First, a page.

Roger Miller – ”King Of The Road” Lyrics Meaning

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Written By Brendan Briggs

Brendan is a multi-instrumentalist, songwriter, and producer. In 2022, he released his first album "Dive" under the name "Arctotherium".

“King of the Road” is a slice-of-life description of a hobo’s lifestyle. The lyrics focus on how the man is poor, transient, free, and happy. He doesn’t let the judgments of others or his lack of money get him down. Instead, he embraces the freedom that comes with his lifestyle and takes pleasure in life’s simple joys.

There are two stories in circulation about how Roger Miller wrote the song. In one, Miller wrote the song in Boise, Idaho, after staring at a statuette of a hobo. In another, Miller was inspired to write the song after seeing a sign reading “trailers for sale or rent” near Nampa, Idaho. Either way, a personal encounter with the lifestyle of drifters seems to be the plain inspiration for the lyrics.

In this article, we’ll perform an analysis of these witty lyrics to decipher their intended meaning. We’ll also take a look at the songwriting story and the universal message that is accessible to anyone. Without further ado, let’s dive in!

“King of the Road” Lyrics Meaning

The lyrics start by bluntly letting us know the drifter’s situation. His environment is decorated by things like “trailers for sale or rent” signs and advertisements for cheap rooms. He has “no phone, no pool,” and “no pets” in his room. Basically, he lives a very bare life, at least in material terms.

He’s fine doing the little work it takes to get by in this world. “Two hours of pushing broom” affords him the “four-bit room” he needs for shelter. He’s extremely poor or, as Miller puts it, “a man of means by no means.” This doesn’t bother the drifter, who instead takes great pride in his freedom. He calls himself the “king of the road” because the road (his travels) is his real domain.

The next verse talks about the traveling the man is so proud of. He describes hopping in the “third boxcar” of a “midnight train” headed to Bangor, Maine. He may not have a fancy “suit and shoes,” but he’s exempt from “union dues.” Simply put, he cares a lot less about his possessions than he cares about his experiences.

He can’t even afford to buy his own smokes and instead relies on “old stogies” left behind by others. However, the lyrics make us wonder if he doesn’t enjoy them more than the finest Cuban cigars. Once again, he declares himself “king of the road” and moves into the song’s bridge.

In order to support his nomadic lifestyle, he’s had to befriend “every engineer on every train.” He butters them up, even going so far as to learn the names of their children. It’s unclear whether he’s really a friend to these engineers, but he certainly uses their relationship to get by.

Other knowledge that allows him to survive includes his memory of “every handout” in every town. He also lets himself into unattended places sometimes, remembering “every lock that ain’t locked when no one’s around.” This drifter is a survivor who doesn’t mind forcing the world’s hand at times to get what he needs.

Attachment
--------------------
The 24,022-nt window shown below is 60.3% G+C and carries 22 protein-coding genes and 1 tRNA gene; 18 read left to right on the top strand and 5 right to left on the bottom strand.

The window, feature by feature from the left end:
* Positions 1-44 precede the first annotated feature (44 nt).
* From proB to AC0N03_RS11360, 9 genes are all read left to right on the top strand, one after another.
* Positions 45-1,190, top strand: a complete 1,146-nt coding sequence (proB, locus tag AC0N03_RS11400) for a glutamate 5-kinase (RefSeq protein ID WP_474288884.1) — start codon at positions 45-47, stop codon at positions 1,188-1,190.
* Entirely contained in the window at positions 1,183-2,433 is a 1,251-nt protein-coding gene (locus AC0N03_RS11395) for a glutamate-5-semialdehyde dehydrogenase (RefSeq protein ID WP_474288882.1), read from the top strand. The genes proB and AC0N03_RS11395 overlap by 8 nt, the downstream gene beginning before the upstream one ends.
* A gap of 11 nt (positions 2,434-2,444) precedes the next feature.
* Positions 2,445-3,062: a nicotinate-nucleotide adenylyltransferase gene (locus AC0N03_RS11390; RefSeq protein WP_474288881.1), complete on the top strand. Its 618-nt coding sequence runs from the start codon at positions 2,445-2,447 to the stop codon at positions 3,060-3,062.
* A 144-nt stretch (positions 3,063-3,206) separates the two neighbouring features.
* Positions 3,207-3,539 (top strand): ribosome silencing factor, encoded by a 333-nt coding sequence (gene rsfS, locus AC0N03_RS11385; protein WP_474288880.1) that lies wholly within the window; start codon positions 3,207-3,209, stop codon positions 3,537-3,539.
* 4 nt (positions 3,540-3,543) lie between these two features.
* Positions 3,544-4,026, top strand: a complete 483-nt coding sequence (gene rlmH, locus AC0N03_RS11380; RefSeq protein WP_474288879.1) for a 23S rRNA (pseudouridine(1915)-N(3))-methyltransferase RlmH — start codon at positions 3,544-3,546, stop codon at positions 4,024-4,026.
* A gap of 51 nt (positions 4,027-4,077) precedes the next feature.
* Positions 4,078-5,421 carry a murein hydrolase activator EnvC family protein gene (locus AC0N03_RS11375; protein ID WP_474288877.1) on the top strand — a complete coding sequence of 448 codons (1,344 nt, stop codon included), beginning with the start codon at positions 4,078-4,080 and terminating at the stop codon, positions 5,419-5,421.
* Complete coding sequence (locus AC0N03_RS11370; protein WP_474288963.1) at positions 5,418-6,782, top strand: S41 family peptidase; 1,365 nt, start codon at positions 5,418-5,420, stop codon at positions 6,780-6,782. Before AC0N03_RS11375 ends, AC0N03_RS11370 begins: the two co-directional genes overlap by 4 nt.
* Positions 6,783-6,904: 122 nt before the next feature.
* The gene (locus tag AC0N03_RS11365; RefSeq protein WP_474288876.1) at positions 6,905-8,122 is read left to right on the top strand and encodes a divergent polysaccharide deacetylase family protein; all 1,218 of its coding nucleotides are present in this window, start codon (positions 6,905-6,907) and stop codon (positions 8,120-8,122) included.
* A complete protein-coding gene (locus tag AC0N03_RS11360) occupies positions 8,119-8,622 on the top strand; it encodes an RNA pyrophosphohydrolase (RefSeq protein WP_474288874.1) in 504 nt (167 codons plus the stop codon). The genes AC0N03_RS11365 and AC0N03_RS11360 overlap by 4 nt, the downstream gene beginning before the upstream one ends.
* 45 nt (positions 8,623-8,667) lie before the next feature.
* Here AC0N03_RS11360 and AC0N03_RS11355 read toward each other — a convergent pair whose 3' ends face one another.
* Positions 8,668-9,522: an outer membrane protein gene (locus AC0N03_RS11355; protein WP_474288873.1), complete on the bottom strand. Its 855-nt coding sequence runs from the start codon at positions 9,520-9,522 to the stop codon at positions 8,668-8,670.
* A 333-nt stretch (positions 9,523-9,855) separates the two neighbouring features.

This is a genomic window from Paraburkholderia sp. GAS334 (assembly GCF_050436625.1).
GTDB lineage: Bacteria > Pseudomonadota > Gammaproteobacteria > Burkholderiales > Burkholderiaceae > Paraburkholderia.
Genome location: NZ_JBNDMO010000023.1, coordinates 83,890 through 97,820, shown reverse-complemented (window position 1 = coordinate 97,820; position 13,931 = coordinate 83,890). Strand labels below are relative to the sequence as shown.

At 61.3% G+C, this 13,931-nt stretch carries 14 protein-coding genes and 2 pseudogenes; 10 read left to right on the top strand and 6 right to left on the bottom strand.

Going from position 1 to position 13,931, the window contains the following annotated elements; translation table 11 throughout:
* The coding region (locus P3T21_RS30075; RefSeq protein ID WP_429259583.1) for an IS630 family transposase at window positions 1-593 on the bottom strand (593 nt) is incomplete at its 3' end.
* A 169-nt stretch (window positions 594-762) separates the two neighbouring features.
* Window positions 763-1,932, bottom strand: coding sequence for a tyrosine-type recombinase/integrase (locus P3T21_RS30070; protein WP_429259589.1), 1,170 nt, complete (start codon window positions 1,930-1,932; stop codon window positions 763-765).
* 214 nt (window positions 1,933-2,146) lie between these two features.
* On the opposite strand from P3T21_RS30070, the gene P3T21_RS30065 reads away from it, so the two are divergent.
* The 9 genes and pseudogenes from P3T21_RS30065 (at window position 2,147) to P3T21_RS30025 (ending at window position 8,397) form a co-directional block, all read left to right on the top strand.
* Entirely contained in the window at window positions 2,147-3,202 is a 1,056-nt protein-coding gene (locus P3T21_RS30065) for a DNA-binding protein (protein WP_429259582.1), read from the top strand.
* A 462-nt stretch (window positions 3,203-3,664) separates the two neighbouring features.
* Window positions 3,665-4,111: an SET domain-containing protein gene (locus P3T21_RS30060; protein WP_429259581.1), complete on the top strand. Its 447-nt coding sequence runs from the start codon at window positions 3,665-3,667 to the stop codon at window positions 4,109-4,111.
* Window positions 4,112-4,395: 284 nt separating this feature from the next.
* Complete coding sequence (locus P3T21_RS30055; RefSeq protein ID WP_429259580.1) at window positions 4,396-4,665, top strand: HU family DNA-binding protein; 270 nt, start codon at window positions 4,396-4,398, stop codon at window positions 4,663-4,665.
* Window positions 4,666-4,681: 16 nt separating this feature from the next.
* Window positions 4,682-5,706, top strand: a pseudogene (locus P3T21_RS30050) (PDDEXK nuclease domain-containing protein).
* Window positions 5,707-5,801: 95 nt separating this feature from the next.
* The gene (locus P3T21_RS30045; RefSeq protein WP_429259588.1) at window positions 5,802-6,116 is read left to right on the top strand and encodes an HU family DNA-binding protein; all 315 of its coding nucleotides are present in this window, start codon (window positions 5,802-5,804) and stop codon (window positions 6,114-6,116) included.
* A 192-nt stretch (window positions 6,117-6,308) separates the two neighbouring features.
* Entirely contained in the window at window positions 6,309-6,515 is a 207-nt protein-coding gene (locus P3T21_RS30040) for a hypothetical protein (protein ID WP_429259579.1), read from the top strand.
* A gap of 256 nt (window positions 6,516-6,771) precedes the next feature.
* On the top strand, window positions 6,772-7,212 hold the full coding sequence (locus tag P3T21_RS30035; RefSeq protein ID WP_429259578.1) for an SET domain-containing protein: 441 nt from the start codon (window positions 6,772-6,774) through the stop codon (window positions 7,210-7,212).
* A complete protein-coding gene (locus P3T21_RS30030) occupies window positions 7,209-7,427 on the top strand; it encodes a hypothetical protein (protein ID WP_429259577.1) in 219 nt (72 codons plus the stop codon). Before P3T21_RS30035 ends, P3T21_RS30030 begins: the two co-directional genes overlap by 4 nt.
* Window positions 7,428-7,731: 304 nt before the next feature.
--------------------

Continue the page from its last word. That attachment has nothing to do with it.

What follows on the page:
At this point, the lyrics repeat themselves. In summary, “King of the Road” is about enjoying freedom, focusing on life’s simple pleasures, and being decidedly non-materialistic. This is a message that can resonate with many – especially those who have had to do without luxuries in life. It’s safe to say that this appeal is no small part of the song’s success.

The Story Behind “King of the Road”

Roger Miller simply had the gift of being a hitmaker. It wasn’t uncommon for him to write while traveling, using very simple things for inspiration. The products of his process are well-known exemplars of the mid-1960s Nashville sound era. Examples include “Dang me,” “England Swings,” “Engine Engine No. 9,” and (most famously) “King of the Road.”

Regarding “King of the Road,” reports vary as to what the specific inspiration for the lyrics was. Miller himself told various versions of the story at concerts, leaving the exact facts a bit unclear.

One story says that, while staying at a hotel in Boise, Idaho, Miller wrote “King of the Road” as he stared at a statuette he bought. The statuette depicted a hobo, which prompted Miller to write about his reflections on that lifestyle. This appears to be the less common version of events, but it is a point of pride for the people of Boise.

A more mainstream story (which Wikipedia and other cites take at face value) is that Miller saw a sign reading “Trailers for Sale or Rent.” As we know, this is the opening line of the lyrics. In this version of events, the sighting occurred in Nampa, Idaho, while Miller was traveling. However, even this detail is not consistent 100% of the time – Miller moved the location of the sighting several times at different concerts.

It sounds like Miller knew almost as much about living a nomadic life as some drifters do. This may have caused some confusion regarding the story of his signature song, but the general inspiration is still the lifestyle of hobos.

Regardless, “King of the Road” can only be considered a smash hit. It topped the Billboard US Country Chart and helped make Miller a household name. Interestingly, R.E.M. covered the song with their own infamously disjointed version. The tune has also been featured in several movies, including Talladega Nights, Lost and Found, Brokeback Mountain, and more.

The next time you play this timeless hit, let these pieces of music history make it even more special!